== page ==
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Wisconsin Supreme Court Voids a Marriage
July 17, 2015
As expected, the Wisconsin Supreme Court found a way to void the marriage when it issued its decision yesterday in Laubenheimer v. McLeod.
In the case, Patricia Mudlaff asked the court to declare the marriage of her stepmother, Nancy, to Joseph McLeod void, despite her death. The effect of such a ruling would have been to strip Joseph of his inheritance rights.
On October 1, 2008, Nancy suffered a stroke, which resulted in a “Statement of Incapacitation,” signed by two doctors, concluding that she was “unable to receive and evaluate information effectively or to communicate decisions” and that she lacked the capacity to make health care decisions. Twelve days later, she was transferred to a nursing home where she remained until she died, her condition never approving.
Nonetheless, McLeod took her out of the nursing home on October 27, 2008, to obtain a marriage license and again on November 3 for a marriage ceremony. One wonders what type of ceremony was held, but the record is devoid of such information.
In any event, Nancy died on February 5, 2009. As she had never had any children, her husband of a little over three months was her sole heir. Patricia and Nancy’s other stepchildren, heirs under her will, were not amused.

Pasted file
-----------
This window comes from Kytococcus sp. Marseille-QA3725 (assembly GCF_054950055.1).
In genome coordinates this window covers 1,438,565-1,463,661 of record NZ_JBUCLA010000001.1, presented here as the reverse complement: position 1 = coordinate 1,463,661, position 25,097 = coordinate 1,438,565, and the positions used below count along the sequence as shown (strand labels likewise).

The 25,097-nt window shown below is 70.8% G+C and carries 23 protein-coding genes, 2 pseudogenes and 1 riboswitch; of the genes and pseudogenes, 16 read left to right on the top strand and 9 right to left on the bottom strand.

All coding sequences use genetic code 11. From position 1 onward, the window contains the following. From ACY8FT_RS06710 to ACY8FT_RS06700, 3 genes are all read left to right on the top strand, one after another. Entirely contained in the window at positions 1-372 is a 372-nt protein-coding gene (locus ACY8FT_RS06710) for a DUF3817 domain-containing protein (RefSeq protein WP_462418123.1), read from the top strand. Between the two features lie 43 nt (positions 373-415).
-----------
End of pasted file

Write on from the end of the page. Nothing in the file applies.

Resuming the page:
The problem with Wisconsin law is that a marriage cannot be annulled after a death of a party. Patricia argued however that Wisconsin law can find that a marriage is void where a party has such want of understanding as renders him or her incapable of assenting to marriage.
The Wisconsin Supreme Court held that while annulment is the proper remedy for an infirmity where the parties are alive, both common law and a prior Wisconsin case allow the remedy of declaring the marriage void where one of the parties has died. Given the facts of this case, it is not surprising that the court adopted this remedy.
This decision does not end the matter, of course. Patricia must now go back to the Circuit Court and prove that the marriage ceremony should never have been held.
While I cannot speculate on whether she will or will not succeed, the Wisconsin Supreme Court decision gives her a chance.
As it has to – which is why I’m surprised that Justices Ziegler and Gableman dissented. While I appreciate their reading of the statutes, it is inconceivable that, if the situation is as outrageous as it seems (taking an incapacitated person out of nursing home, getting married, then inheriting her estate when she died shortly thereafter. Still, Justice Gableman does raise some quite legitimate concerns and I hope the legislature adopts his invitation to examine the procedure. I also hope that the State Bar Probate Section will be involved in that process.